Go, team, go! Win one for the Gipper!

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If your future depends on how well your teams do (and it does), you've got to invest in conscious team construction, using every tool and insight you can find.

As football reigns and basketballs bounce in the wings, thinking about teams is inescapable. In most all team sports, split-second and intimate interactions are paramount to success. (Baseball is a bit of an exception, with more room for the freewheeling cavorting of superstars and misfits—not mutually exclusive categories.)

In our supply chain world, opportunities and needs for team effort and collaborative solutions abound—even overwhelm: Corporate implementation of an ERP. Installation of a new warehouse management system. A process redesign in the facility's pick/pack/ship operations. A move to a new DC. Integration of automated equipment into material handling operations. And on and on.

Teams have been a fact of life in our organizations for a couple of generations now. The once-vaunted cross-functional team approach has been around long enough to become a cliché. This approach, now an anachronism, was a useful beginning in assembling a variety of functional skills for complex problem solving. But cross-functional presence alone falls far short of what it takes to make truly effective teams—and can actually create seriously suboptimized solutions.

Without denigrating the importance of having competency resident in teams, there are a few levels of planning, selection, and leadership without which teams risk falling off the edge of a cliff into an abyss of failure.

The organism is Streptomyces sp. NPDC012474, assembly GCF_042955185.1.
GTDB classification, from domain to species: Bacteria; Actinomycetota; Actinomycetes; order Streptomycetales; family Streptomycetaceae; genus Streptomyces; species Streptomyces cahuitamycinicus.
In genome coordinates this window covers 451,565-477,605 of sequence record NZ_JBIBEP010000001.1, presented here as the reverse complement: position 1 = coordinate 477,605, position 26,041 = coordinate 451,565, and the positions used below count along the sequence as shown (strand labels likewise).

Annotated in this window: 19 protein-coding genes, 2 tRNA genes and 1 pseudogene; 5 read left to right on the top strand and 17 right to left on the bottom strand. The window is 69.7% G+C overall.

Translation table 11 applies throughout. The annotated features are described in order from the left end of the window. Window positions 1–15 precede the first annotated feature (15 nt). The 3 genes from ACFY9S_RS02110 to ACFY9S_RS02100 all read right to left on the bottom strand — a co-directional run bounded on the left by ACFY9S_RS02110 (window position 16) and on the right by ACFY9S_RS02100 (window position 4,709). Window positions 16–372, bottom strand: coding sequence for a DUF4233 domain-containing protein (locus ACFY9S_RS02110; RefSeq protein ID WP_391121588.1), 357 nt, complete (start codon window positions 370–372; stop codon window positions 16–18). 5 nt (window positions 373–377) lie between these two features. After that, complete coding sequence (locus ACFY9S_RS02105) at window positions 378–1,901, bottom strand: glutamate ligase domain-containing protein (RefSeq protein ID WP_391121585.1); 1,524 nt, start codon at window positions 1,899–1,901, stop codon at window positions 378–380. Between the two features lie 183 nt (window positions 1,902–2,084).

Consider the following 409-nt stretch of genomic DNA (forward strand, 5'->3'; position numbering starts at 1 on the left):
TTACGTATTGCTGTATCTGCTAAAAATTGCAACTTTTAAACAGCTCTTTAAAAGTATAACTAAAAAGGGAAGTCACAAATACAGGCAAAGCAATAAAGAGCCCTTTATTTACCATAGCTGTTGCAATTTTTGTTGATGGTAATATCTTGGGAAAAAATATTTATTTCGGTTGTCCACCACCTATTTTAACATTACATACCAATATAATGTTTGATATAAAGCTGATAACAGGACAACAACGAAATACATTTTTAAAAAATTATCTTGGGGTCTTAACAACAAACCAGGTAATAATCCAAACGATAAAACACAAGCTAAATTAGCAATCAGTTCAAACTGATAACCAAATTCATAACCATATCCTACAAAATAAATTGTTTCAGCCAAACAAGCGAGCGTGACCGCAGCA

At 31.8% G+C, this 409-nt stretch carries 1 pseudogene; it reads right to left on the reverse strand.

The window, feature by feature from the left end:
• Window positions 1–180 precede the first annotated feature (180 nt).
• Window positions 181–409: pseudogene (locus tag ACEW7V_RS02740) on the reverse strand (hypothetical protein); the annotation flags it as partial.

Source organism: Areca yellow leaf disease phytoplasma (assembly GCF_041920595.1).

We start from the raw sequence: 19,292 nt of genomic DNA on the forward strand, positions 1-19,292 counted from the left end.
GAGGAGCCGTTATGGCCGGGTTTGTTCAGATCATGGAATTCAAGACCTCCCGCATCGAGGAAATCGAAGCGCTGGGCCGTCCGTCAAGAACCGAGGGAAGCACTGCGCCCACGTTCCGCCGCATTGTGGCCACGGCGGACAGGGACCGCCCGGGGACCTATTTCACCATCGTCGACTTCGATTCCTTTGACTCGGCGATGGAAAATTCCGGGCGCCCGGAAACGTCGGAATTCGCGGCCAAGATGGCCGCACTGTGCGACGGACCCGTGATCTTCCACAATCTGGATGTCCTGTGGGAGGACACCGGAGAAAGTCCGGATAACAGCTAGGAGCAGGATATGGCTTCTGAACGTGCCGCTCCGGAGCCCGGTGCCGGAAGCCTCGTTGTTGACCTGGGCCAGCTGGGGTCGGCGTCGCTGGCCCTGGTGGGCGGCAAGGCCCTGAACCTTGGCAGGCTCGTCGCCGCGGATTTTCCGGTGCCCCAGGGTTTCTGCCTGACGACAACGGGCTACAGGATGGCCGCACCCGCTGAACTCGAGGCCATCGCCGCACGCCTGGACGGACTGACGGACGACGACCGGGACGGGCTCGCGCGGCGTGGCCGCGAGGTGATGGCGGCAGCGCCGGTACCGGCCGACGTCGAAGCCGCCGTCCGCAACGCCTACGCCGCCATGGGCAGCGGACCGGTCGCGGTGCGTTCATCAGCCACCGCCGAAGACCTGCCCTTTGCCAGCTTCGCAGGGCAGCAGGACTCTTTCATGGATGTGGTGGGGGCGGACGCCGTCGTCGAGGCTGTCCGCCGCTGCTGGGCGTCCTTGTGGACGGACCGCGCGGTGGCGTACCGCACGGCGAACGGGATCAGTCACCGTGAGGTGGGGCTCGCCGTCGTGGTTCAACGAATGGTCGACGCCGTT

Classical team research shows that, while the nomenclature may vary, all teams must have embedded within them specific roles that are critical to success. For instance, in management consultant Glenn Parker's work, we find:

Other practitioners classify team members as task-oriented, goal-directed, process-oriented, and idea-challenging. Please note that the tendency to identify four classes of team member in no way indicates that the team should be restricted to just four individuals. Teams can be large and complex, with a number of each type of player present. Of course, any team that gets to be too large runs the risk of becoming a committee—a sure kiss of death.

No matter. What is important is that the team leader recognizes the legitimacy of each role. The next step is to teach the team members about themselves, and to help them value the other members and their roles and contributions to the end objective.

Importantly, a little examination will reveal that whatever the role nomenclature, team members' preferences, styles, and behaviors will map vary closely with the sundry assessment tools that have become popular in business, industry, the military, and government in the past several decades. This recognition is vital, in that simply knowing what you've got with respect to team composition is not likely to get you where you need to go in a world that demands results.

There are many tools available to help the savvy leader to build with purpose and determination high-performing teams; merely accepting what you've been handed has worse odds of winning than a Mega Millions lottery.


When it comes to team building and personality assessment tools, perhaps the best known is the venerable Myers-Briggs Type Indicator (MBTI). Dating back to WWII, this indicator classifies individuals into one of 16 boxes in a matrix, with a four-letter code to provide a shorthand description. Despite its age, it remains a useful (if imperfect) device to assess personality.